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“This film has a very pro-legalization point of view,” says Theresa Russell, 34, about her new film, Whore, in which she plays the title role. “In a perfect world, yes, there should be no prostitution, but it’s certainly not going to go away in our lifetime,” says Russell, who argues that if il were legalized, “professionals” would be tested for AIDS and sex would be safer. “If prostitution is being used by certain people who can’t get what they want from their spouses, then maybe it does serve a function if it saves a marriage. I have a hard time saying this because I wouldn’t like it if my husband [director Nicolas Roeg] were doing that. It’s better than him having a mistress or an affair.” But would she ever explore the experience if she were a man? “Yes, I would,” Russell said. “I would have to try it at least once. It would be an area of such mystery to me.”


Author and essayist Calvin Trillin is not sure he likes being called a humorist. “I’ve described myself as a humorist when I’ve put modesty aside,” says Trillin, 55, whose latest collection of pieces is called American Stories, “but calling yourself a humorist implies you’re actually succeeding, that people are actually laughing.” So the indefatigable Trillin offers an acceptable substitute. “People ask, ‘How should I introduce you?’ I say, ‘Something simple will do. Like, Not since Mark Twain …’ ”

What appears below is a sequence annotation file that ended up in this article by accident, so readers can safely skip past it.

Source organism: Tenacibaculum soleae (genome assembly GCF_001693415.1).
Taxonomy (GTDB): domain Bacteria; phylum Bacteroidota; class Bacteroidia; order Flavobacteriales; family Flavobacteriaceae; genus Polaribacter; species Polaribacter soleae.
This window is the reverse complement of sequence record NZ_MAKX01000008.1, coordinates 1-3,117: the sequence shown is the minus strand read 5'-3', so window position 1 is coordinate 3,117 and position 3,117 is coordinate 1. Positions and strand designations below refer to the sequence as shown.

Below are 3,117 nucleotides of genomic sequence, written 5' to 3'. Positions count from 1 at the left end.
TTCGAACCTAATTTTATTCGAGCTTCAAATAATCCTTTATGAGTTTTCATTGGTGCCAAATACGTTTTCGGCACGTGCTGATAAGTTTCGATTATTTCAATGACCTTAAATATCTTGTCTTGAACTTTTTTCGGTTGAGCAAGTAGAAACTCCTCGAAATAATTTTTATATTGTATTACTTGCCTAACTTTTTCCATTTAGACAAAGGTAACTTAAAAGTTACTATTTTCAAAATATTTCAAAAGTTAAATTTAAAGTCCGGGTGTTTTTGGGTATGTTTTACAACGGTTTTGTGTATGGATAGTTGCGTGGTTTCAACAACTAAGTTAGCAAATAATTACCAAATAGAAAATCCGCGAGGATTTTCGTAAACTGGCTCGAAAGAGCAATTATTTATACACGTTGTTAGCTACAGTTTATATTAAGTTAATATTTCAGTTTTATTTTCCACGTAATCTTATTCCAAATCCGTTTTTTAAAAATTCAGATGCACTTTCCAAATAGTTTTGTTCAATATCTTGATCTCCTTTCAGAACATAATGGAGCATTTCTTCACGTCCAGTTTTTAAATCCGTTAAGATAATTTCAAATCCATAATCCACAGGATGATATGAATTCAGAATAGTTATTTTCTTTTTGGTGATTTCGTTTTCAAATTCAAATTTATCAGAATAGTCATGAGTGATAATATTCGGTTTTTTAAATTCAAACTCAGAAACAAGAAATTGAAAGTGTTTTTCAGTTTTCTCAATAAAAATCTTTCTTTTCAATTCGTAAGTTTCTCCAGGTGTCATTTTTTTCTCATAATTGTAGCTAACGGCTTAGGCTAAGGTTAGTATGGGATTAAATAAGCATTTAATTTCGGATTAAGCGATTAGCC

Rapper Vanilla Ice admits that his relationship with his family, especially with mother Beth Mino, is a bit chilly. “I’m not real close to my mother,” says Ice, 22, who stars in the new movie Cool as Ice. “I’ve been on my own since I was 14, and I never had a father. I don’t talk to my mother more than once a month, to tell you the truth. Life doesn’t happen like it does on Leave It to Beaver.” Still, Ice says he has bought Mom a house and a BMW. “I bought my brother a house too,” he says. “I felt like buying those things because I’ve never been that family person they wanted me to be. I treated my mother very badly when I was a kid. I’m not proud about that.”


In a BBC radio interview recently broadcast in Great Britain, Sarah Ferguson, the Duchess of York, 32, was boldly unremorseful about traveling to Australia in 1988 to see her husband, Prince Andrew, leaving infant daughter Beatrice behind for six weeks. “I thought it was very important to go off and be with [Andrew] after nine months of being rather large with Beatrice.” On the avalanche of bad publicity that followed the trip, she added, “I didn’t even think about it. One day the children [including Princess Eugenie, 1] are going to fly the nest, and Andrew and I will be [left] together. I am devoted to my children, but it’s also important to remember that your husband is part of the family too. I would definitely do it again and again and again.”